The following is an excerpt from Chapter 11, “Seedy Business: What Big Food is hiding with its slick PR campaign on GMOs,” by Gary Ruskin, co-director of the public watchdog group US Right to Know.
More than half a century ago, in her landmark book Silent Spring, Rachel Carson predicted the phenomenon called the “pesticide treadmill” or the “pesticide trap.” Carson explained that the use of pesticides, by natural selection, will ensure that the most pesticide-resistant insects and weeds flourish, therefore requiring ever greater dousings of pesticides to control. As Carson wrote, “Darwin himself could scarcely have found a better example of the operation of natural selection than is provided by the way the mechanism of [pesticide] resistance operates.” In other words, the pesticide treadmill is an evolutionary imperative.
It is less noticed, but also important, that the pesticide treadmill is also a financial imperative. It is in the economic interest of the agrichemical industry to make the pesticide treadmill spin as fast as possible.
That is to say, the agrichemical industry will profit the most from ever more grave infestations of ever more pesticide-resistant superweeds and superpests, which will drive the use of ever larger quantities of more expensive pesticides. Hardier pests bring higher revenues.
In some ways, the pesticide treadmill is merely a type of planned obsolescence in agricultural products.
The pesticide treadmill is akin to drug addiction: the more pesticides you use, the more you need.
It is also in the financial interest of the agrichemical companies to scare farmers about the existence of newer and hardier pests, to convince them to buy more genetically engineered seeds and the pesticides that accompany them.
Call it the pesticide paradox. While the agrichemical industries trumpet their supposed efforts to improve crop yields, in fact it is strongly in their financial interest to promote the growth of the superweeds and superpests that detract from crop yields.
So, if we continue to follow the products and prescriptions of the agrichemical industry, the future of agriculture may well be plagued by superlative superweeds and superpests, controlled only temporarily by inundations with the latest, most expensive or most toxic pesticides. And, of course, continued high profits for the agrichemical industry.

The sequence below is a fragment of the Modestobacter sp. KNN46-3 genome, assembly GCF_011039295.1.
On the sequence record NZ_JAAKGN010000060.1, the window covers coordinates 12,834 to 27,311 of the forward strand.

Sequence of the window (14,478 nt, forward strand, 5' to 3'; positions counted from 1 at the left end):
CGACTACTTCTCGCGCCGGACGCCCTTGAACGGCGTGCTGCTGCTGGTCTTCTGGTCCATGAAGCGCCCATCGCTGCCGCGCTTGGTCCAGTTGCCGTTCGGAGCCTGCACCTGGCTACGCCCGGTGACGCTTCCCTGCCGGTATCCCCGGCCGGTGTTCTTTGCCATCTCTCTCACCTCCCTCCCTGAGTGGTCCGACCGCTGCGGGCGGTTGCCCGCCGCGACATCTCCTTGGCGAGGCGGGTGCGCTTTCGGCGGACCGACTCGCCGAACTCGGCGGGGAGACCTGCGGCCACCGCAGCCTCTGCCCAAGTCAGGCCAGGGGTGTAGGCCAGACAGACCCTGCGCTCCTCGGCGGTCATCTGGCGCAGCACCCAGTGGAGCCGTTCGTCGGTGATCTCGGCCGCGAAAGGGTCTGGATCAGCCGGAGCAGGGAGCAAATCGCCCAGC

This is, in fact, what appears to be happening. Dow AgroSciences is selling new crops of corn and soybeans, called Enlist, that are resistant to the Enlist Duo herbicides glyphosate and 2,4-D, a component of the infamous Vietnam war defoliant Agent Orange. The crops are supposed to help farmers control weeds that are resistant to glyphosate alone, because those superweeds would hopefully be killed by the 2,4-D. The U.S. Department of Agriculture has approved the crops for commercial farming. In its analysis, the USDA estimated that the use of the crops would increase the amount of 2,4-D used in the United States by 200 to 600 percent by 2020. Similarly, at the time of this writing, Monsanto is nearing regulatory approval for dicamba-resistant soybeans and cotton. That is great news for Dow and Monsanto, and yet another turn of the pesticide treadmill.
 Rachel Carson, Silent Spring. (Boston: Houghton Mifflin, 1962), p. 272. See also Robert van den Bosch, The Pesticide Conspiracy. (Garden City, NY: Doubleday & Co., 1978). Robert Wuliger, “Robert Van Den Bosch: Stop the Pesticide Conspiracy.” Mother Earth News, July/August 1979.
 Andrew Pollack, “Altered to Withstand Herbicide, Corn and Soybeans Gain Approval.” New York Times, September 17, 2014. See also Bill Freese, “Going Backwards: Dow’s 2,4-D-Resistant Crops and a More Toxic Future.” Food Safety Review, Center for Food Safety, Winter 2012.
 “USDA Paves the Way for Planting of Two More Pesticide Promoting Genetically Engineered (GE) Crops.” Center for Food Safety, December 12, 2014.